I had the pleasure of spending an afternoon with Francis Chester-Cestari, the shepherd and owner of Cestari Sheep and Wool Company in Virginia. He is passionate about increasing the number of wool sheep on the East Coast and has started a “Let’s Grow Sheep Together” program to encourage the breeding and shearing of wool sheep. Although the world population of sheep has gone from 1 billion to 1.1 billion, most of the increase is from meat breeds, or hair sheep, that do not need shearing and thus save meat farmers that expense. (He argues that the meat from hair breeds is not as flavorful (i.e. strong) as the meat from wool breeds. According to the American Society of Animal Science, hair lamb tastes more like goat than lamb. If you like lamb, you may want to talk to your local suppliers, find out what type of lamb they have, and do your own taste test. Heritage Foods USA has information on the taste of heritage breeds.)
In addition to promoting wool, Francis is adamant about processing wool without the use of harsh chemicals and maintaining the lanolin and natural characteristics of the fiber. He believes the current “super wash” processing of wool, which uses chlorine gas to strip the outer fibers, then Hercosett 125, a plastic, to coat the fiber, leaves a product that is no longer wool at all. Next time you are knitting with super washed wool, have a good feel of it. You too will wonder about the content of it. Merino wool, which is naturally fire resistant and water repellent, can be machine washed in cool water and hung to dry. It can’t be thrown in the dryer, like super wash, but you can feel good about the product you are wearing.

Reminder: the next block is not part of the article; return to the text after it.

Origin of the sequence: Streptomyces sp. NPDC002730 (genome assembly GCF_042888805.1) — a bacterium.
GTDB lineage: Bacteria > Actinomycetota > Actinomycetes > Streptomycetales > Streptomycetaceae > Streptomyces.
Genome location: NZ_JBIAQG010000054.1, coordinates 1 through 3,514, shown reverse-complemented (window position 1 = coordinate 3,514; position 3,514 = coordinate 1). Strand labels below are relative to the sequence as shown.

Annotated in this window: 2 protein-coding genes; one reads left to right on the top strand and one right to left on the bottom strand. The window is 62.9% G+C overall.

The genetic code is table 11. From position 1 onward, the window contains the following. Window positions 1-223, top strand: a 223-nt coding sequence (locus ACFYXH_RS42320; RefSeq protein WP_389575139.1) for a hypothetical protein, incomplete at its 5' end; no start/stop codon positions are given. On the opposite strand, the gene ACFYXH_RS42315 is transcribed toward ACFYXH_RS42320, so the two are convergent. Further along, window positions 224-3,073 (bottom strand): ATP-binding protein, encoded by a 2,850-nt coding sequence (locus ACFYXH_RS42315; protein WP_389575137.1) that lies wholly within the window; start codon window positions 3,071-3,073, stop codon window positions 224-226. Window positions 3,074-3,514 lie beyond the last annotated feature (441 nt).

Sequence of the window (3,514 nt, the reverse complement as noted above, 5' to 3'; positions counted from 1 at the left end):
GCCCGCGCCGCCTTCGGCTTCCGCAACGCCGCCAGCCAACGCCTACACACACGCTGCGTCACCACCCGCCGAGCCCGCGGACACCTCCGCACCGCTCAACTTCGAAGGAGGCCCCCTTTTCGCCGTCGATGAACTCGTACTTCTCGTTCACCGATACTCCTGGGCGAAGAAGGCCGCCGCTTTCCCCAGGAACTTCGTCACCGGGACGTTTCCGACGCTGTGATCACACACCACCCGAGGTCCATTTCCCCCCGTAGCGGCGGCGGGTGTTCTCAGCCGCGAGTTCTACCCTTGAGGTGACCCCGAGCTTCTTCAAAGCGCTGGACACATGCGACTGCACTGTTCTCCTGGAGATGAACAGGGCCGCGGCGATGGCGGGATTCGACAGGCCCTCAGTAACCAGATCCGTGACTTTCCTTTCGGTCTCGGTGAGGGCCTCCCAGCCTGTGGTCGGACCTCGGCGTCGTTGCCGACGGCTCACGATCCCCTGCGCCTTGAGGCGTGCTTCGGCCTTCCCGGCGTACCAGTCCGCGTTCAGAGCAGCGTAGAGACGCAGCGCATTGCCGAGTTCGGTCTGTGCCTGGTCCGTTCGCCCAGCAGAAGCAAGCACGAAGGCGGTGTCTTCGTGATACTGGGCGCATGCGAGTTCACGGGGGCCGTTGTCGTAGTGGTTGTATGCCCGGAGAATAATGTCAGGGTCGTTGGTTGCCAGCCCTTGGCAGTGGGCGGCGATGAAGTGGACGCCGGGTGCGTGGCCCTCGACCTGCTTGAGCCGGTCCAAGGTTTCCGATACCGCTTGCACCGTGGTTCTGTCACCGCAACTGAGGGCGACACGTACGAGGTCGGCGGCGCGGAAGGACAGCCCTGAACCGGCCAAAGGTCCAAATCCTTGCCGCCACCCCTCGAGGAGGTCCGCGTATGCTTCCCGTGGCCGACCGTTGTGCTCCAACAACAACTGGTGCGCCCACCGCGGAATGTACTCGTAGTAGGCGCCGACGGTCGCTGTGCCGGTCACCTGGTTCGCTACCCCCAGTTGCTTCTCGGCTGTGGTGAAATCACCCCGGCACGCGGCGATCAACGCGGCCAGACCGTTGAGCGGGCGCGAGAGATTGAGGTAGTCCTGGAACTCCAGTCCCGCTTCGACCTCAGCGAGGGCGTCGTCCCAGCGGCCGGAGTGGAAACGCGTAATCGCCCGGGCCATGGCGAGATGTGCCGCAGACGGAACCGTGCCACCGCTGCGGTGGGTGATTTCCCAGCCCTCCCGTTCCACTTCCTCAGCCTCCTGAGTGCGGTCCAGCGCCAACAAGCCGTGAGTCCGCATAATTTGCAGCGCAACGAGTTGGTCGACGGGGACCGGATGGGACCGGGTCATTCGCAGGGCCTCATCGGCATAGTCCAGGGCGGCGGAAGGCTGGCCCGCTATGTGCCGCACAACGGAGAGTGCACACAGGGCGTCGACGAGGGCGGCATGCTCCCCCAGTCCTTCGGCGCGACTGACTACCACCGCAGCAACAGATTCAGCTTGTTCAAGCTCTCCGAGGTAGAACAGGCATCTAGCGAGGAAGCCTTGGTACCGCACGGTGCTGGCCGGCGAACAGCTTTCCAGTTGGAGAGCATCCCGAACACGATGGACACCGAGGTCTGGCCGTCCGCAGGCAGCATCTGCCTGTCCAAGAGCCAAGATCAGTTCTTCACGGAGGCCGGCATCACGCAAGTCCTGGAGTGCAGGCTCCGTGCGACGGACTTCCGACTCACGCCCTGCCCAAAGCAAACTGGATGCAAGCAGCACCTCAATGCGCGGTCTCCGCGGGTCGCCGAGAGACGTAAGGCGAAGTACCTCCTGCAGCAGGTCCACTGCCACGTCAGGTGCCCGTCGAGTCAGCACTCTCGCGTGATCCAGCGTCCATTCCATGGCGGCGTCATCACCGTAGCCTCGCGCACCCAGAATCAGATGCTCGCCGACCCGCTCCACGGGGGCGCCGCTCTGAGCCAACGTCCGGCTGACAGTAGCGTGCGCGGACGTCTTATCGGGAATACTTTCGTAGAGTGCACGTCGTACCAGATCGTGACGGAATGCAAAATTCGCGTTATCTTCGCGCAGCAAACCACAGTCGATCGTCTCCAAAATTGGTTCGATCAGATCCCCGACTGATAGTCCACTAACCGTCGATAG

Cestari wool and local cotton is hand dyed or kettle dyed. At the Yarn Tasting on Friday, October 13th from 5-7, we knit/crocheted with their Mt. Vernon line of 100% Merino, Old Dominion Collection of 100% Virginian cotton, the Traditional Collection of 100% wool, and Ash Lawn Collection of 75% cotton, 25% wool. The Mt. Vernon made a lovely tonal fabric, perfect for sweaters. The Traditional Collection still has the smell of the sheep and the grease of the lanolin, another great choice for a sweater. I’m using the Ash Lawn for a baby blanket, with it’s cotton/wool easy wash fiber and gentle pastels. The cotton will make great dishcloths or cotton tops. Come check them out!
October 28, 2017 at 3:34 pm
What breed of sheep does he raise? I am curious if the Merino is his.
February 1, 2018 at 5:57 pm
Sorry, just saw this. I’m not sure if the merino is his or not. Paula
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